What you said is true, and the reverse is also true. Business people don’t often know how to relate to pastors. There is, on the one hand, a tendency to treat particularly the business leaders primarily as sources of revenue for the church. That creates a lot of relational difficulties.

I remember attending a conference for Christian business leaders and as I went around the room, introduced myself, met people, people would ask me what I do. I said that I teach the pastors that you are not a checkbook. I cannot tell you how many smiles, thank yous and how much affirmation I got from the business folks at that conference that they feel like their pastors, if they even have pastors, view them as a paycheck.

Now, on the other side, there is often a failure among economic professionals to recognize the need for the church and the critical role of pastors. That’s why I add if they even have pastors because many of them have simply dropped out of the local church. We can call upon pastors to say, these guys are not checkbooks. But we can also call upon business leaders to say, God uses the local church. The local church is pretty important. It’s pretty central. You should show up. You should be there.

Darrell Bock
We’ve introduced the topic and what the problem is in relation to thinking about how pastors and business people work together. You open up this section of the theology works by noting the distinction between the existence of faith-work problems which we’ve just acknowledged and the issue of addressing them in the right way. What gets us off on the right foot in terms of thinking about how to address these problems?
Greg Forster
One of the most common things that I have found pastors reporting was helpful to them is to spend time in work places. When I’m giving examples of things that churches do, one of the things that I will mention is, pastors will go spend time in people’s homes. Pastors will go spend time in hospitals. Pastors will go spend time in prisons. If you ask them, why do you go to the home? They can articulate the reasons.

Well, we need to see people in their context. We need to see how things work there. We pick up a whole lot when we go to the home. We pick up a whole lot when we go to the hom that we don’t pick up if we’re not there. Then you just simply say, well then, why not go to the work place? Why not go to work places from time to time? And you just see that light go off over their heads. Oh, we’ve lost a critical context.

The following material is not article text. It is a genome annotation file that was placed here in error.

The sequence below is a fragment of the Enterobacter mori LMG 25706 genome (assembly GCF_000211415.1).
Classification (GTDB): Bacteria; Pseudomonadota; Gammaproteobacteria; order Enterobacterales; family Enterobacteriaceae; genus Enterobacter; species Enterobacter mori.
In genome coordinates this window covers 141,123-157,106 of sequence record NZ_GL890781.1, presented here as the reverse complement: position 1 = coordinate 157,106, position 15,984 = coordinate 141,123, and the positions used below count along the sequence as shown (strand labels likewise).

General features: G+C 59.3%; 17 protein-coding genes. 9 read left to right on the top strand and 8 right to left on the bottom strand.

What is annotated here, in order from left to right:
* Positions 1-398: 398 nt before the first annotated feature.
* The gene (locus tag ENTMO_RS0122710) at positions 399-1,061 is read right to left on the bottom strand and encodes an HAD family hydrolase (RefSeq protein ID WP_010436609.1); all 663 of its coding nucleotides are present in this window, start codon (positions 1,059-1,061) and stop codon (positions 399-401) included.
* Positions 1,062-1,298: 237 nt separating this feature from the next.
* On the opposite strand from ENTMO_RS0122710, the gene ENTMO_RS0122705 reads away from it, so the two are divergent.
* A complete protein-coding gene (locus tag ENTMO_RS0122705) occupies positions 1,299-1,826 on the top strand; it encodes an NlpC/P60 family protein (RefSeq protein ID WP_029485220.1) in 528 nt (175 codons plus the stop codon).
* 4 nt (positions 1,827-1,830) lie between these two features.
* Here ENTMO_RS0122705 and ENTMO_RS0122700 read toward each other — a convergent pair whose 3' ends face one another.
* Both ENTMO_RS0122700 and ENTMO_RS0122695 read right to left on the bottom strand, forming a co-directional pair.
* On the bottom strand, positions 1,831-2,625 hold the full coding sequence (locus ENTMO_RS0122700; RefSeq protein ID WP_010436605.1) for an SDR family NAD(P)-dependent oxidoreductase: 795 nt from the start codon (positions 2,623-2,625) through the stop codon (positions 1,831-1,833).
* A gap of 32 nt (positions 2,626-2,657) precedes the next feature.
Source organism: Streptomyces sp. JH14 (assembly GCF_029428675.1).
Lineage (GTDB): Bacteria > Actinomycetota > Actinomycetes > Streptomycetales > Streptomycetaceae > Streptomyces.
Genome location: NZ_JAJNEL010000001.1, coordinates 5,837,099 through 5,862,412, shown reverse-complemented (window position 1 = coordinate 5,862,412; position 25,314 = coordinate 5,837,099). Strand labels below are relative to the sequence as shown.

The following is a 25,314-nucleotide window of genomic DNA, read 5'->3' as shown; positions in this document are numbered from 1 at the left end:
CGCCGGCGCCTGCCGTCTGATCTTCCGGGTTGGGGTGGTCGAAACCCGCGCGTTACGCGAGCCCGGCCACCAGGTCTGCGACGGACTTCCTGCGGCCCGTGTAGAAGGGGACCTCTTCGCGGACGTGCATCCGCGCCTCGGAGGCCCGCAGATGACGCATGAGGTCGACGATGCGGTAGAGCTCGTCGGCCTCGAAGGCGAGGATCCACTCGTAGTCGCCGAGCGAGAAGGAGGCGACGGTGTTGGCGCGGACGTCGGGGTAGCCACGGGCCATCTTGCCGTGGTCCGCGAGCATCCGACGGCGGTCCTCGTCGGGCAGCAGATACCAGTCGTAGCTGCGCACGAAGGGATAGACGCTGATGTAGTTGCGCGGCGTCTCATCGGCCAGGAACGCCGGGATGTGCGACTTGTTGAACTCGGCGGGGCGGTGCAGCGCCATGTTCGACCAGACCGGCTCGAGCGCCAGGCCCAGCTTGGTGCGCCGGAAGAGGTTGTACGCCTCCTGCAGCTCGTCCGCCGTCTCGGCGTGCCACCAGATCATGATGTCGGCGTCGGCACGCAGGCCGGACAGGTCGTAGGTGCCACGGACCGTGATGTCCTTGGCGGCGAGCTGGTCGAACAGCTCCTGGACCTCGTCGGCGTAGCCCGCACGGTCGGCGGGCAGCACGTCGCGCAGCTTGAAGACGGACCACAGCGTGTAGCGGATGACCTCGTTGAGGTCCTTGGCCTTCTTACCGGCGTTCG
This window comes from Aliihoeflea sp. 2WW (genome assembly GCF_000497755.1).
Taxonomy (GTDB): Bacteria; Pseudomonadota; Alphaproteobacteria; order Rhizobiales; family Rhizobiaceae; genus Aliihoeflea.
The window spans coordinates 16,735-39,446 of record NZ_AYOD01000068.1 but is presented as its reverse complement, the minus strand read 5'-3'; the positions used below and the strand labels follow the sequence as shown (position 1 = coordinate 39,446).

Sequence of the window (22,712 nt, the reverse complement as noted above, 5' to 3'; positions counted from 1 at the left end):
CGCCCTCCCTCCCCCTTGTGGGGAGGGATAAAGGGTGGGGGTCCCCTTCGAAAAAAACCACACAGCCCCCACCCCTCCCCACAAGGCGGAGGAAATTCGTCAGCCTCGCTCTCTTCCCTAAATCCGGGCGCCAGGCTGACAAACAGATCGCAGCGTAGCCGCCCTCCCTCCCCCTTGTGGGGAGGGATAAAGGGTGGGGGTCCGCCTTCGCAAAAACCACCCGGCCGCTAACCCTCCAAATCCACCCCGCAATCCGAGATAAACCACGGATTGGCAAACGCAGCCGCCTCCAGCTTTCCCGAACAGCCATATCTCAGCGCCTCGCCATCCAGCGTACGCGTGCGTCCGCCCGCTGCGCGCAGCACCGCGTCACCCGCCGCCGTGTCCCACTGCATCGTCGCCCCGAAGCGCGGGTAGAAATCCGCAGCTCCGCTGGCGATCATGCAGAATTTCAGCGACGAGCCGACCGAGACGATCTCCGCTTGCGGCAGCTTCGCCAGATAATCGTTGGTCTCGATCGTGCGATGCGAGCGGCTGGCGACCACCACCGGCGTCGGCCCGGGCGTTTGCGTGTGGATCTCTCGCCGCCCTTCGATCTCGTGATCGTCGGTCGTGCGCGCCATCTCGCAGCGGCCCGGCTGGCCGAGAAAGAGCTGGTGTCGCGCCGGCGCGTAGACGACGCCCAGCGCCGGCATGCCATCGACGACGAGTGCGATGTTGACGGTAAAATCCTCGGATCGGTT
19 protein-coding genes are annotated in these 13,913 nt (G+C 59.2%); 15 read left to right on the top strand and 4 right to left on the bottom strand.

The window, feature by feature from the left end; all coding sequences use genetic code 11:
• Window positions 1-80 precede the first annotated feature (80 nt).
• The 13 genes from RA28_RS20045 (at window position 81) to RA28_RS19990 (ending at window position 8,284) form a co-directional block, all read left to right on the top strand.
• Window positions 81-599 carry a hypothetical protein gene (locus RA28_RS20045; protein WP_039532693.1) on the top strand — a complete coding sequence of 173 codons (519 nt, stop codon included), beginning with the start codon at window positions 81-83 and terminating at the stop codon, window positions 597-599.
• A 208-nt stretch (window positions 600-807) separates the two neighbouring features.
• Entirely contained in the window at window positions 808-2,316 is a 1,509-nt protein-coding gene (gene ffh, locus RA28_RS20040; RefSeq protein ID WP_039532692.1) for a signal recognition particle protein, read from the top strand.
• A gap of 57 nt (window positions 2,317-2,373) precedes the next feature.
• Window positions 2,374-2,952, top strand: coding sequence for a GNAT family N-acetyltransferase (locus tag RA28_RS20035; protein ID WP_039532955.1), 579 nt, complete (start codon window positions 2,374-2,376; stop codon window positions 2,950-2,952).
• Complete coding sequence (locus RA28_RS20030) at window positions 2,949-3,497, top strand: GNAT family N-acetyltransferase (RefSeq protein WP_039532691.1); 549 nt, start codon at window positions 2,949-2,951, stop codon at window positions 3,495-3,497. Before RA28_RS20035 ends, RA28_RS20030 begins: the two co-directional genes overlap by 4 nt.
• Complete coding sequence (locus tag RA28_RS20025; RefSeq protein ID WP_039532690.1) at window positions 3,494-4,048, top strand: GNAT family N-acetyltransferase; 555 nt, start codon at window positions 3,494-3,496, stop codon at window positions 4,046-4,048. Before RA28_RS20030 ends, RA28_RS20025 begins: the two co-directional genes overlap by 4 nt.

Obviously, you cannot go to everybody’s work place just as you cannot go to everybody’s home unless you have a very small church. But going to some work places you’ll begin to pick up some of the context that there is applicability beyond the one specific work place. You begin to understand that context pretty well. It also establishes your credibility.

When the pastor starts to spend time in work places people will see this is a person who’s willing to come to my context and ask how can I be of help to you? What could I do that would be helpful to you in making your work something that is part of your faith life and honors God? How can I help you with that?

On both sides, whether it’s the pastor or people from the economic world, just spending time in the other’s space – this may be one reason large numbers of business leaders don’t go to church is it’s a space that doesn’t belong to them. They feel alienated from it. Pastors feel that way about secular work places if I may use that term. We know that’s a problematic term. Getting into one another’s spaces is by itself a self-sacrificial act.

Darrell Bock
The point here is that you begin to build the relationships by which you can break down some of the barriers that have perhaps been not even erected in some cases. They’re just there. By the very different worlds that the two occupations occupy, there’s this space and this distance that gets created that you really have to work to overcome the inertia of having those spaces created to begin with.
Greg Forster
When we talk about family you can say maintaining the relationship requires effort and attention. Everybody will nod their head and say yes, we understand. Maintaining a relationship requires effort and attention. You have to show some interest in what the other person is interested in. Yes, you really should take an interest. Those lessons, again, don’t just apply to the home. It doesn’t require the erection of barriers. It only requires the failure of effort.
Darrell Bock
Let’s think about this relationship. Why do theology and economics need each other? What does each bring to the table that the other needs?
Greg Forster
They are both asking the question from different angles. What does it mean to be human? Both the discipline of economics and the discipline of theology are speaking really to the question of what it means to be human. They bring different sources of knowledge to the table, both of which are necessary.

I’ll give you an example. One of the prominent commands in the Bible is use honest weights and measures. You find that in the Old Testament. God is real serious about weights and measures. Use honest weights and measures. But what are weights and measures? How do market places use weights and measures? How do market places rely on weights and measures in economic exchange? What were the weights and measures in the period of time when that biblical text was written? What are weights and measures in the modern economy?